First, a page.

Last updated on April 18, 2014 at 7:29 EDT

Spinning Sunspots Create Giant Solar Flare

April 20, 2011

Researchers at the University of Central Lancashire studied the largest solar flare recorded in nearly five years. The solar eruption in February was caused by five rotating sunspots working in concert, BBC News reports.

Solar flares are eruptions on the surface of the sun which begin as concentrated magnetic fields and are visible as sunspots. As the magnetic fields build up, they twist and erupt, releasing vast amounts of heat, light and radiation.”Twisting the Sun’s magnetic field is like twisting an elastic band. At first you store energy in the elastic, but if you twist too much the elastic band snaps, releasing the stored energy.

Dr. Daniel Brown, of the University of Central Lancashire explains in a statement: “Rotating sunspots are an extremely efficient way to inject energy into the magnetic field of the Sun’s atmosphere. With five sunspots rotating at the same time, enough energy has been injected into the atmospheric magnetic field to produce the largest solar flare seen for almost five years.”

The flare occurred on February 15, when the Sun released the largest recorded solar flare since later 2006 and the first flare of the current solar cycle to be classified as the most powerful, “X-class”.

That flare was associated with what is known as a coronal mass ejection (CME), which launches billions of tons of charged particles toward the Earth. Such CMEs are known to disrupt satellites and telecommunications, but despite its size, February’s event had little effect because the alignment between the magnetic fields of the CME and the Earth served to dampen its effects.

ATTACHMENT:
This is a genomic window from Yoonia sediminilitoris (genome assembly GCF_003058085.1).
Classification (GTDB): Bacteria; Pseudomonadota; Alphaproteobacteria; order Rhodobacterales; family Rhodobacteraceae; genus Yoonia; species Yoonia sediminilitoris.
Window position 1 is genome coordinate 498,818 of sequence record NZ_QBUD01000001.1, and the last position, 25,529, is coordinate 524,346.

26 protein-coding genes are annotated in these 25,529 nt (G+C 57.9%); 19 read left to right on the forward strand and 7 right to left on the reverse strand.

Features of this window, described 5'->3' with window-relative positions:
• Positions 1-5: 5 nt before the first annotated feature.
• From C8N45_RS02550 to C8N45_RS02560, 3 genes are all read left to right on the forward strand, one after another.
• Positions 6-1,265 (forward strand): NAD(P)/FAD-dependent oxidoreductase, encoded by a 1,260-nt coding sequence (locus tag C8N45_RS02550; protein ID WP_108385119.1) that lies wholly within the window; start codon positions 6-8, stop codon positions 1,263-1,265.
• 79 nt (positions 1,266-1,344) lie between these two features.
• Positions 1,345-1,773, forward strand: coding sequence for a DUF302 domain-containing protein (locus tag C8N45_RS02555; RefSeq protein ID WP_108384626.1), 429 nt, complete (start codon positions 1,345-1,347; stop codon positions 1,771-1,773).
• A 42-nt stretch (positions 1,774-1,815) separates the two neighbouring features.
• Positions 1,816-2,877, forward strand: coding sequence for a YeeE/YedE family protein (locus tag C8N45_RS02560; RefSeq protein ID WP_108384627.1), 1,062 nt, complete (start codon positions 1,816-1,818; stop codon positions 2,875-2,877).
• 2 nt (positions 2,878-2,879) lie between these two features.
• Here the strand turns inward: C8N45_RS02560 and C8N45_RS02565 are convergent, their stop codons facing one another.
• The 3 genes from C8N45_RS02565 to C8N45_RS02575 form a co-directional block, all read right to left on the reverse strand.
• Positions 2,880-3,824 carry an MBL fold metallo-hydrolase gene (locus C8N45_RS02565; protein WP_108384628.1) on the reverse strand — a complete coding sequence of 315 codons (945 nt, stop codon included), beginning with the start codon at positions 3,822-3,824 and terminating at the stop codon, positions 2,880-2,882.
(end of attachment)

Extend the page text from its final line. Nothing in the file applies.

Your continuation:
Brown will present the findings at the RAS National Astronomy Meeting in Llandudno, Wales, on Wednesday 20th April 2011.

Image Caption: The Sun at 1.50am on 15th February 2011 using composite data of the Sun’s surface from SDO/HMI and the Sun’s million degree corona from SDO/AIA. The cutout region shows (bottom) the five rotating sunspots of the active region (AR 11158), and (top) the bright release of light from the X class flare. Image credit: Image produced by D. Brown (UCLan). Data courtesy of NASA/SDO and the AIA, EVE, and HMI science teams.

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